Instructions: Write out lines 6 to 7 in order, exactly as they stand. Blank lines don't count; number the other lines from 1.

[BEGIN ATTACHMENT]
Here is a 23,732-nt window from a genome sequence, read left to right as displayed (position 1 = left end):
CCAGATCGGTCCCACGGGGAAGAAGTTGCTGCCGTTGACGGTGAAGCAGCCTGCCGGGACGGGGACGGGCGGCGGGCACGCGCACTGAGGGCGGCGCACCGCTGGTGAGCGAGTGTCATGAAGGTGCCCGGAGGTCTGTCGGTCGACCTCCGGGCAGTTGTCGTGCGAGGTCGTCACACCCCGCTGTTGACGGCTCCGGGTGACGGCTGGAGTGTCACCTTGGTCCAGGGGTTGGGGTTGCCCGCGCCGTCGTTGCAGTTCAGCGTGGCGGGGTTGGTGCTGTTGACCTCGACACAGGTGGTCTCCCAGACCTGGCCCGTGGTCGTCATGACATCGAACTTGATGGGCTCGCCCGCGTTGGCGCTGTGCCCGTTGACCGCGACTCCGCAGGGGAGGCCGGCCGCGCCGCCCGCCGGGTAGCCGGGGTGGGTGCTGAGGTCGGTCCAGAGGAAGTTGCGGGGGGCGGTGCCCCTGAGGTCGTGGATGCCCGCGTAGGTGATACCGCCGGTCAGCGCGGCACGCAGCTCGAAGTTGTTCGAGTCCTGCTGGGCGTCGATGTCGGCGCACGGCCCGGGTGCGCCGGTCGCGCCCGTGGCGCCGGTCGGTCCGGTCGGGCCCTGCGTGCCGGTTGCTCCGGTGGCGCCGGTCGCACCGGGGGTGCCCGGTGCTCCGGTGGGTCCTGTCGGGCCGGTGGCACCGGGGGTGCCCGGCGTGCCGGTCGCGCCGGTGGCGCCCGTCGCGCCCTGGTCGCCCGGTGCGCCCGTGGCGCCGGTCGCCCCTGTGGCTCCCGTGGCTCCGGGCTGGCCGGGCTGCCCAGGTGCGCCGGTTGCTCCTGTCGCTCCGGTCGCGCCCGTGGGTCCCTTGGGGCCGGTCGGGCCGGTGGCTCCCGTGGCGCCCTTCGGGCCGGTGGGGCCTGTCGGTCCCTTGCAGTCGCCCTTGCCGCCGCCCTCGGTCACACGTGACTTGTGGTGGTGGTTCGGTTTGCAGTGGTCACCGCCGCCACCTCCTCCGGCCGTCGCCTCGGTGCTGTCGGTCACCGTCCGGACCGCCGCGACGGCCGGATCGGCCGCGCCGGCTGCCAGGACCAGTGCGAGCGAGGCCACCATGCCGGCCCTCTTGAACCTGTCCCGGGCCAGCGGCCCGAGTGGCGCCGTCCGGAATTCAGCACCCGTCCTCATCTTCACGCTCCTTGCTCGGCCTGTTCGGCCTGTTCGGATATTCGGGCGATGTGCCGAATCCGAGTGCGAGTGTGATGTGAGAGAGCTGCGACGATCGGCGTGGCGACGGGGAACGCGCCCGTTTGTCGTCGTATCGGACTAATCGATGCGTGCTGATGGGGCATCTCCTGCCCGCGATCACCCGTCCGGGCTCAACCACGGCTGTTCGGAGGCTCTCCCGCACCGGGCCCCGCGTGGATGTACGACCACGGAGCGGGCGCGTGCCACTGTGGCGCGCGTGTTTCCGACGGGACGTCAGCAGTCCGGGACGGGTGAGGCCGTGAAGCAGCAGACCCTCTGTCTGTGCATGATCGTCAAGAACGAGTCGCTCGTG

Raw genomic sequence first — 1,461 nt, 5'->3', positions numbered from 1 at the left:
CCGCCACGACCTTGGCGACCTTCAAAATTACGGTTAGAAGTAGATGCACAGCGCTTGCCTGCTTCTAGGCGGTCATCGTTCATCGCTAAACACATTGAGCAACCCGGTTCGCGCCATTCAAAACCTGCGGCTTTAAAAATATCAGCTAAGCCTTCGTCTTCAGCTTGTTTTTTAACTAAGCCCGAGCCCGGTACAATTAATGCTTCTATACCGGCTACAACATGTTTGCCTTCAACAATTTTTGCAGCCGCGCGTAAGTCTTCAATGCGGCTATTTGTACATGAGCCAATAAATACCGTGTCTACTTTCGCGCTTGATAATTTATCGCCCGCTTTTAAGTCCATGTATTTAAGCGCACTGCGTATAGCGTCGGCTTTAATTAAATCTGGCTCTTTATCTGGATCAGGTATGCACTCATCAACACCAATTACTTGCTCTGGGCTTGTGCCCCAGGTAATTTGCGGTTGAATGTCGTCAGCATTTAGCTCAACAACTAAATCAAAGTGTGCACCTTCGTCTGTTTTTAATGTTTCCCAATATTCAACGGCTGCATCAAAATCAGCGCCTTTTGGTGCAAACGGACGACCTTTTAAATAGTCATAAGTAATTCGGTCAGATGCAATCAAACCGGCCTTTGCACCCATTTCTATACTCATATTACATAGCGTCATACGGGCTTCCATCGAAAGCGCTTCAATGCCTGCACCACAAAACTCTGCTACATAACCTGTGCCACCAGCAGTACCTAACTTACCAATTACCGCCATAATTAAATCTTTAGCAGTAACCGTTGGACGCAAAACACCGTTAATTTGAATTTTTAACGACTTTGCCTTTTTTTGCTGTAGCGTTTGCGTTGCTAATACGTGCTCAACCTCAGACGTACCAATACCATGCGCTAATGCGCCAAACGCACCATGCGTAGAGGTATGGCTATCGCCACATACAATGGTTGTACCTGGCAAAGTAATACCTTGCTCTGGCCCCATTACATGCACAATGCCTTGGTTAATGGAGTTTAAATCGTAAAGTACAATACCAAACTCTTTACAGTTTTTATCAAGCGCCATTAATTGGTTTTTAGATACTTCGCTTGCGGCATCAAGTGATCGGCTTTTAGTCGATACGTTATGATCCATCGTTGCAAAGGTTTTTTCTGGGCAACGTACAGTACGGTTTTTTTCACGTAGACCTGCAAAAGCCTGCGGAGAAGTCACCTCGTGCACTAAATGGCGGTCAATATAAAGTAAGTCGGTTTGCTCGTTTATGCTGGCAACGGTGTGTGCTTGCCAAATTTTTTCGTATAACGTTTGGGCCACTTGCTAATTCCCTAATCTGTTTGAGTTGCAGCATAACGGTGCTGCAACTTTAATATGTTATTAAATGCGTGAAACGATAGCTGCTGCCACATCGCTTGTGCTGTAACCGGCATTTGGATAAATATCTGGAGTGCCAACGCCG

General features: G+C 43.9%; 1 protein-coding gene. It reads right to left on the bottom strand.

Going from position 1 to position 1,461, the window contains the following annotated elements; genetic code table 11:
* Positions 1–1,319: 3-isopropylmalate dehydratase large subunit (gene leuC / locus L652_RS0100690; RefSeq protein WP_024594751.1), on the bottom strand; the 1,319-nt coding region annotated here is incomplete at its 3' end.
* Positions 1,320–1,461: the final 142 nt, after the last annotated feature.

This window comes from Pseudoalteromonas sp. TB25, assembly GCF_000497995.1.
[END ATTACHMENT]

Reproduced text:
Going from position 1 to position 1,461, the window contains the following annotated elements; genetic code table 11:
* Positions 1–1,319: 3-isopropylmalate dehydratase large subunit (gene leuC / locus L652_RS0100690; RefSeq protein WP_024594751.1), on the bottom strand; the 1,319-nt coding region annotated here is incomplete at its 3' end.